The story moves along at a fast clip and includes surprising twists and turns. The style is straightforward and action-oriented, suitable for teen-age readers and a shorter sized fantasy book. The allegory is at times very direct, and detailed descriptions of the meaning are included at the end. Still the story stands on its own right, and entering the world Black creates is both enjoyable and instructive.
The meta-narrative or grand story of the Bible is indeed alluring. We need to remind ourselves that an alternate reality has nothing on the redemptive plan of our Savior. We, like Carliss, need to learn to trust the Prince and follow him in spite of our feelings and uncertainties. And our Lord will prove True and Faithful, every time. ...more
The best fiction transports the reader into the setting of the book. The adventure written becomes an adventure experienced. Characters aren't just deThe best fiction transports the reader into the setting of the book. The adventure written becomes an adventure experienced. Characters aren't just described by the author, they are befriended by the reader. This is when reading becomes an engrossing, consuming experience, and books become a work of art rather than a mere production. Jeffrey Overstreet wields this kind of book magic in his "Auralia Thread" series.
Raven's Ladder (book #3) was my first encounter with the series, and as the story developed I felt like I had stepped into a well-developed, alternate world. The members of a fallen House are struggling to survive in a wilderness, and a mysterious danger lurks below ground. A young king believes in childish myths about The Keeper and risks everything to follow his mystical guides. A group of devious seer-types control an economic stronghold where the people worship moon spirits and follow their own pursuits and pleasures wholeheartedly. And a malady which turns men to beasts has destroyed another House and threatens all the land.
The tale is so different it takes a while to feel comfortable in the story. And when you begin to sense the grandeur of the tale, glimpses of connections to Christianity make the tale all the more alluring. Auralia's vivid colors mesmerize all who remember them, and visions of beauty stand out all the more starkly against a pervasive and widespread ugliness. Whispers of The Keeper and the mystery of a long forgotten past make figuring out this world much less easy than it seems.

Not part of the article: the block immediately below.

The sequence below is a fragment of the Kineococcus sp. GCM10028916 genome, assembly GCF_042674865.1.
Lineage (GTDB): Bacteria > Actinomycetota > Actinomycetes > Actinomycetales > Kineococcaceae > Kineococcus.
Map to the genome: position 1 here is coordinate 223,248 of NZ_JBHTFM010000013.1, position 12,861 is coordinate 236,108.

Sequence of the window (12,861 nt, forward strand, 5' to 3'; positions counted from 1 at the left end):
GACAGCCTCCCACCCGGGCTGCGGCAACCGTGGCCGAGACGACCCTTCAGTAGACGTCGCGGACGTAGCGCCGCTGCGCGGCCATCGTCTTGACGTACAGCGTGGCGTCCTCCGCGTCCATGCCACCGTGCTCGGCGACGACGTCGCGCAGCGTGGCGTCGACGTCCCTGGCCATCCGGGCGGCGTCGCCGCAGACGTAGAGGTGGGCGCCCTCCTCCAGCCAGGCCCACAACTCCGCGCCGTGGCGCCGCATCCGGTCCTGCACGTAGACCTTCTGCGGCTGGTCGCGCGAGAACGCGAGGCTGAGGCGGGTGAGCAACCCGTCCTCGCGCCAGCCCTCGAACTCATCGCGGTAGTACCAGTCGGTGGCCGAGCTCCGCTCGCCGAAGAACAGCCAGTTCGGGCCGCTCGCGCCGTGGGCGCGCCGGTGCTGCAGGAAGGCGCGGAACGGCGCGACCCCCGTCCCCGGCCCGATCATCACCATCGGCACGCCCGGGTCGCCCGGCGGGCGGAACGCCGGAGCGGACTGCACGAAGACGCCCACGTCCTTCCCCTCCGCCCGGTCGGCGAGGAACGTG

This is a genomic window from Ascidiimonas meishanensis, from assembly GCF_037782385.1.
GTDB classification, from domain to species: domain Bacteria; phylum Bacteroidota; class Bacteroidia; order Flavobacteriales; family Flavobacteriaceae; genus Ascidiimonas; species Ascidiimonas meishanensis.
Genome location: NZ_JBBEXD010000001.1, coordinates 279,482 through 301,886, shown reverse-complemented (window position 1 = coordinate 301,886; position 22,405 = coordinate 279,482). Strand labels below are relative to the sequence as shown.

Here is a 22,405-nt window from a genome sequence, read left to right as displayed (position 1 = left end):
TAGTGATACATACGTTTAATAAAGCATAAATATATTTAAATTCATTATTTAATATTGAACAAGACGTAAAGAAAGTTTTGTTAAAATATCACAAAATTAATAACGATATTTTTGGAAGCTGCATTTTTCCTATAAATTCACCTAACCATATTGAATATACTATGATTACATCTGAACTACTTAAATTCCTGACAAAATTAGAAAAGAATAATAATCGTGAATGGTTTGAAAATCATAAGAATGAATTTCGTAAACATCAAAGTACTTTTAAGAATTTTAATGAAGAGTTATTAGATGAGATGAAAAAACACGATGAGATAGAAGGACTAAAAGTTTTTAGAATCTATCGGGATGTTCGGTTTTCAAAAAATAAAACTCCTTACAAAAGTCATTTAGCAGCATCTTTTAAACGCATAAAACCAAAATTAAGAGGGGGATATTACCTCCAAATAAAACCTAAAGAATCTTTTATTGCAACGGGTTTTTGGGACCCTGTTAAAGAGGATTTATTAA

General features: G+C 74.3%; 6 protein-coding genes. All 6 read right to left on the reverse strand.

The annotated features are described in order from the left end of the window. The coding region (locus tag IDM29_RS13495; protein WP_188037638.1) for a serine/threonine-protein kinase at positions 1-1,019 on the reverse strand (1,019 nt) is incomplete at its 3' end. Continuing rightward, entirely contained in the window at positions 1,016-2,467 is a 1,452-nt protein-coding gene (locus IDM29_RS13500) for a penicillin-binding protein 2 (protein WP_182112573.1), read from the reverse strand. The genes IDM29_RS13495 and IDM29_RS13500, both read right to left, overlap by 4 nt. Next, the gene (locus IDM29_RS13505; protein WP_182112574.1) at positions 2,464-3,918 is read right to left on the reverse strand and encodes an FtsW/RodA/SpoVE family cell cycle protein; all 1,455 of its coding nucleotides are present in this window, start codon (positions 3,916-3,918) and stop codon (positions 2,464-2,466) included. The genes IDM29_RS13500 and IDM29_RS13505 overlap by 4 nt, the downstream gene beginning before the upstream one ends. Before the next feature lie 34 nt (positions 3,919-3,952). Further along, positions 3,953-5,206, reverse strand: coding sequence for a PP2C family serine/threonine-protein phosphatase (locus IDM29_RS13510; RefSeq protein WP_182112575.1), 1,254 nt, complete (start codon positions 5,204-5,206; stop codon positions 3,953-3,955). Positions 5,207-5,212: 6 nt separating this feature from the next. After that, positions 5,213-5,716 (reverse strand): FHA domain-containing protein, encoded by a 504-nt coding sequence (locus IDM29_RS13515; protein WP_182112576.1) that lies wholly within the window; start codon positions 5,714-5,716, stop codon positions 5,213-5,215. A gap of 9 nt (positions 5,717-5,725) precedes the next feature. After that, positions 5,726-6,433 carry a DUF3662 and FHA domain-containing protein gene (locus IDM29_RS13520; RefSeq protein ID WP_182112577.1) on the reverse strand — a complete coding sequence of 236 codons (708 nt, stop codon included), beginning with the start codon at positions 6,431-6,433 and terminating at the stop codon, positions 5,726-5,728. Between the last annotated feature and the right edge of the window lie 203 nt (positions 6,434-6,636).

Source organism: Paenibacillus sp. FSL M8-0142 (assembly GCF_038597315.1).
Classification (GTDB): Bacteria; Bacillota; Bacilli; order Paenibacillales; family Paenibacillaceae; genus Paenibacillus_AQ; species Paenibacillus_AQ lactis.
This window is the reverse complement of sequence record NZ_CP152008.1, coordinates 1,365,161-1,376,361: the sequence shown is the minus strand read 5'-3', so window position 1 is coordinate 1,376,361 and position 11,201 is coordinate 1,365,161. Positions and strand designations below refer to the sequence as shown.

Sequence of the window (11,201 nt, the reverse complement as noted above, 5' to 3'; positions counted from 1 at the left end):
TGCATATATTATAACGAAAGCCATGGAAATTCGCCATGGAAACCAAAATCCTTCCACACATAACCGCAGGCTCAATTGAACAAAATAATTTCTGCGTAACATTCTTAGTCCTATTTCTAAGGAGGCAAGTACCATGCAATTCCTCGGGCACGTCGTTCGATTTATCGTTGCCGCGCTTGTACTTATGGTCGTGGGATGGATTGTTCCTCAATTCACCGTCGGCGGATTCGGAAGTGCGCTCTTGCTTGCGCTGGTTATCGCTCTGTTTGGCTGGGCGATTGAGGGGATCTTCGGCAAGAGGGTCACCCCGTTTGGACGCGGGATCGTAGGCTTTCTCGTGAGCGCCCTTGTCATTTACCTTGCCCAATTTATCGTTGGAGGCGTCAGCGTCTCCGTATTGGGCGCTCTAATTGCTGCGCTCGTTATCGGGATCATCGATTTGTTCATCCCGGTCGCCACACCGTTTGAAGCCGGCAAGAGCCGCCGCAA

As the tale progresses, high and low points ebb and flow. The conclusion will leave you begging for more, and wondering what is in store for young King Cal-raven and the other heroes of the book. And after finishing this book, you may feel the urge to read the first two books to enjoy the world Jeffrey Overstreet has created to its fullest extent....more
Faerie tales and adventure stories have long held our imagination. Tales of far off lands with exotic beauty, of hair-raising dangers and evil warlordFaerie tales and adventure stories have long held our imagination. Tales of far off lands with exotic beauty, of hair-raising dangers and evil warlords, of bravery and skill in the face of overwhelming odds -- such tales awaken our spiritual thirst for meaning and fulfillment in life. We've been blessed with fantasy authors steeped in a Christian worldview, great men such as J.R.R. Tolkien and C.S. Lewis have bequeathed a rich heritage of inspiring tales that Christians can embrace. Others have continued that legacy and in "The Binding of the Blade" series, L.B. Graham had picked up the mantle of Tolkien and Lewis.
Beyond the Summerland, the first book in "The Binding of the Blade" series, contains all that's best in fantasy fiction. Written by a Christian trained in a reformed worldview (who's even contributed articles to IVP's Dictionary of Biblical Imagery), it doesn't have the baser elements that modern fantasy fiction often includes. But more than a clean work of fantasy, Beyond the Summerland is a well-crafted, tale that's sure to keep you riveted until its very unexpected ending.
The world of Kirthanin is a beautiful place with a scarred and ugly past. A fallen angelic figure has brought war and desecration to the land, but all that seems so far away now. But the peace of Kirthanin may prove to be an illusion.
Graham takes us on a journey through the length of the land with an assortment of interesting and many sided characters. Prophetic visions and hints of danger combine to add suspense and wonder to the tale. And the beauty and courage on display is almost palpable.
His tale is no copy cat, and the world he creates is believable and unique. The tale seems like it will go on forever, which it almost does. And by the end of the book, you are begging for more. Fortunately, there are four additional titles in the series, and if they are all as exciting and fast-paced as this book, I will certainly be picking them up.